Every U.S. state has a QuitLine. Calling 1-800-QUIT-NOW links you with the tobacco cessation services of your state. Basic service in each state is funded by the federal government, plus many states provide supplemental funds for ongoing care. Numerous regional cancer centers also offer on-site tobacco treatment services. Some of them even employ certified tobacco treatment specialists, which are healthcare providers who’ve received specialist training in treating tobacco dependency.

Experts recommend a two-pronged approach to quitting tobacco.

The first part of a successful tobacco treatment plan is using medications to manage withdrawal. The U.S. Food and Drug Administration has approved seven medications to treat tobacco addiction:

  • nicotine transdermal patch
  • nicotine gum
  • nicotine lozenges
  • nicotine inhaler
  • nicotine nasal spray
  • bupropion
  • varenicline  

The purpose of these medications is to treat the withdrawal symptoms a person typically has when decreasing or quitting tobacco use. These include feeling irritable, anxious, disoriented, frustrated, blue, or impatient; fatigue; loss of focus or concentration; and tobacco cravings. Most people find that a combination of several smoking cessation medications works best. However, not all medications are right for everyone. And, even though several are available over the counter, it’s important to work with your healthcare provider to decide which ones are right for you. 

The second part of a successful tobacco treatment plan is support for behavioral change. Tobacco use is a learned behavior. And to quit is to rework a big part of your daily routine. Just like Pavlov’s dogs, people who smoke come to associate certain actions, places, or people with tobacco use. For smokers, common activities linked to smoking, like waking up in the morning, driving a car, and finishing a meal, need “unlearning.” 

Thoughtful planning and substituting new behaviors for tobacco smoking can help a tobacco user successfully restructure their routines. Support for behavioral change is available through websites, smartphone apps, chat lines or helplines, and more formalized cognitive behavioral therapy offered by mental health professionals in group or individual sessions.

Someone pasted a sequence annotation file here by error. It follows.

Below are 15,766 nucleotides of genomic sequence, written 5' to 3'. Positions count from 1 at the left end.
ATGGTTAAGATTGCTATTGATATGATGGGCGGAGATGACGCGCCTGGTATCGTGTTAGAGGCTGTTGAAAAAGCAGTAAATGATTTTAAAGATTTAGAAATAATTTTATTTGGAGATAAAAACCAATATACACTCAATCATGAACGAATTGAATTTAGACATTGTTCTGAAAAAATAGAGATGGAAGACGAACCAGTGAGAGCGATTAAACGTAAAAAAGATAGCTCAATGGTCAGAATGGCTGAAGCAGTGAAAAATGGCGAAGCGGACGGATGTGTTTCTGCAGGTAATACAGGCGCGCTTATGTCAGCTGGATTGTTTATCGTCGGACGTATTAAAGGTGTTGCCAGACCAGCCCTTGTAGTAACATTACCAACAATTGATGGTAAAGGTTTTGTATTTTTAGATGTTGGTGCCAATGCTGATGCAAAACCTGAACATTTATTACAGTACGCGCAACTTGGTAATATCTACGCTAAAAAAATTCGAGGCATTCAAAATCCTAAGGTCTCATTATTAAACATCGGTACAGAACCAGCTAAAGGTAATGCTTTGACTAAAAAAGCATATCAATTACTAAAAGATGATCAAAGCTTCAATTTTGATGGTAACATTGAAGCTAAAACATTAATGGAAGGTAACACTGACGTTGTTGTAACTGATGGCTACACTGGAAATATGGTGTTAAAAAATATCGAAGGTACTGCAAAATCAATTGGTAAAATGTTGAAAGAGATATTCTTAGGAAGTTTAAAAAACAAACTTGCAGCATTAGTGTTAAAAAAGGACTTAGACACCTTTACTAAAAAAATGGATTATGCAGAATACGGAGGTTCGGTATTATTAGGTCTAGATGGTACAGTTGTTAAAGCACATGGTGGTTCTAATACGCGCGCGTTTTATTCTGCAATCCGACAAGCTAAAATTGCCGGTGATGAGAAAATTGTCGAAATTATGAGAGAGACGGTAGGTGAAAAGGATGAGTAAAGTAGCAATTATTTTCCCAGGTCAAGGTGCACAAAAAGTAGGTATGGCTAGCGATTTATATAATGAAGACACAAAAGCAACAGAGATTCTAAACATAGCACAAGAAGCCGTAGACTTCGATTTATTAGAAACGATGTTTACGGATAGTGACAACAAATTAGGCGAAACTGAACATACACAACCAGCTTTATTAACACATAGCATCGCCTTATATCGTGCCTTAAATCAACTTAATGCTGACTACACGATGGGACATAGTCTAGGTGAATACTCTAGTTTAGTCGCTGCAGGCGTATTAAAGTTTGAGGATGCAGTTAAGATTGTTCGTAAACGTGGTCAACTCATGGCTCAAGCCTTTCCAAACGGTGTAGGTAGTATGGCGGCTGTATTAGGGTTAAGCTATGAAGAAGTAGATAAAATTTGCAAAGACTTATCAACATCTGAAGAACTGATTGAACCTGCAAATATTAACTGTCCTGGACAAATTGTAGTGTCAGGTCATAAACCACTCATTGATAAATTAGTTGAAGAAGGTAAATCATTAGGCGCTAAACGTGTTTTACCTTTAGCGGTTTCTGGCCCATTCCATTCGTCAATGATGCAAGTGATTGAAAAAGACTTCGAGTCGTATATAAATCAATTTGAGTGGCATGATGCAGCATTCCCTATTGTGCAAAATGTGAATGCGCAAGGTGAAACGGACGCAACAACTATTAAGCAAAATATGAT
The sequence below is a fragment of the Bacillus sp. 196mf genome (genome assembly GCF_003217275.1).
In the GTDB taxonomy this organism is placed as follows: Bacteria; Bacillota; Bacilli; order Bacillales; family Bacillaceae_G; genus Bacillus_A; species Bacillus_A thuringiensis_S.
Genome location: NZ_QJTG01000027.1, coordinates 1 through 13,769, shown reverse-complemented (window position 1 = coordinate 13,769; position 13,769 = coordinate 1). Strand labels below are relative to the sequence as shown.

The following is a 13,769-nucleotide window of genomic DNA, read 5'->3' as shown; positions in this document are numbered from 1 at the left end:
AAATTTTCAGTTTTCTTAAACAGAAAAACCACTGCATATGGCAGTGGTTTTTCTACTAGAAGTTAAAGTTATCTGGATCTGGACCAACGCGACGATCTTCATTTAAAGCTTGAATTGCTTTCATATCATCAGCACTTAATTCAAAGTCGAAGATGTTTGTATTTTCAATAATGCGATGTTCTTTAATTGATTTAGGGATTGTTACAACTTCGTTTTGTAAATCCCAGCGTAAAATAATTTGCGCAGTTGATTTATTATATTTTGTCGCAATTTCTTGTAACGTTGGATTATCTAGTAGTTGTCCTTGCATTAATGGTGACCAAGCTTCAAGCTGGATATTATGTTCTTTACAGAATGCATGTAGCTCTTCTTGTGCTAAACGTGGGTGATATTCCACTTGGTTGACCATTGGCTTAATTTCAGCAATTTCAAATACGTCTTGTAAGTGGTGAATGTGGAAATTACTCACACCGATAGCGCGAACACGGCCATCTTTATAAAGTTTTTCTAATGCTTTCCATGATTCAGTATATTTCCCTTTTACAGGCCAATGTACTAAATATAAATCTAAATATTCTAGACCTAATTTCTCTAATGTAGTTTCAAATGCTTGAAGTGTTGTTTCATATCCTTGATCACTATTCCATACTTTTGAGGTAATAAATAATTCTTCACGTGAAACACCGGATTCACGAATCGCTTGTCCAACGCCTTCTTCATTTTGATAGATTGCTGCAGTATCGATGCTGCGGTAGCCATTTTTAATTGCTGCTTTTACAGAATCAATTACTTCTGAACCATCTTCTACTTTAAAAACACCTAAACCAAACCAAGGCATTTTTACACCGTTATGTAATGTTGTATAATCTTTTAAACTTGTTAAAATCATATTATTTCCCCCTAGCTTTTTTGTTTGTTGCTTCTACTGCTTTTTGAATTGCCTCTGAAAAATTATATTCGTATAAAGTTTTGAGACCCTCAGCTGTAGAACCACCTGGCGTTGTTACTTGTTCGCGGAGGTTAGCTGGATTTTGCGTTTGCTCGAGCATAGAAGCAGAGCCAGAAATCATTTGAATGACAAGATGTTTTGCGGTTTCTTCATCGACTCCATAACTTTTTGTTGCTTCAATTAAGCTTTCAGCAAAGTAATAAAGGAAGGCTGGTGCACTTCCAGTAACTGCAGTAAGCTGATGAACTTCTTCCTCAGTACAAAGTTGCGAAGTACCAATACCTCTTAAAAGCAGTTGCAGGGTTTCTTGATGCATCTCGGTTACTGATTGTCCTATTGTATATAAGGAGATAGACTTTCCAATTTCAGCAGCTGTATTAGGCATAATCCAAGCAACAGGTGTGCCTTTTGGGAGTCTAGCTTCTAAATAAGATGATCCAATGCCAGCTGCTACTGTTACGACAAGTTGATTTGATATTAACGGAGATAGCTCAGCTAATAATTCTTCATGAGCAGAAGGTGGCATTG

Research shows that this approach – medication to manage withdrawal plus support for changing behavior – is the best way to quit tobacco. But the first step is up to you. You must make it a priority to quit. Not only will you improve your chances of beating cancer, but you’ll also improve the quality of each day that you live.

Donna Richardson

Donna Richardson (photo, left, by Steve Hockstein), a certified tobacco treatment specialist, is the clinic coordinator for the Tobacco Dependence Program and an instructor at Rutgers School of Public Health in Piscataway, NJ. She has more than 30 years’ experience working with people to change behaviors that no longer work well for them. Every day, she sees someone quit tobacco use, and that makes her very happy.

Claribel Beltrez

Claribel Beltrez (photo, right, by Steve Hockstein) coordinates the training and outreach activities of the Rutgers Tobacco Dependence Program, including its Certified Tobacco Treatment Specialist Training and Latino tobacco outreach programs. 

No matter where you live, you can visit SmokeFree.gov for more resources and information to help you quit smoking today.

This article was published in Coping® with Cancer magazine, September/October 2017.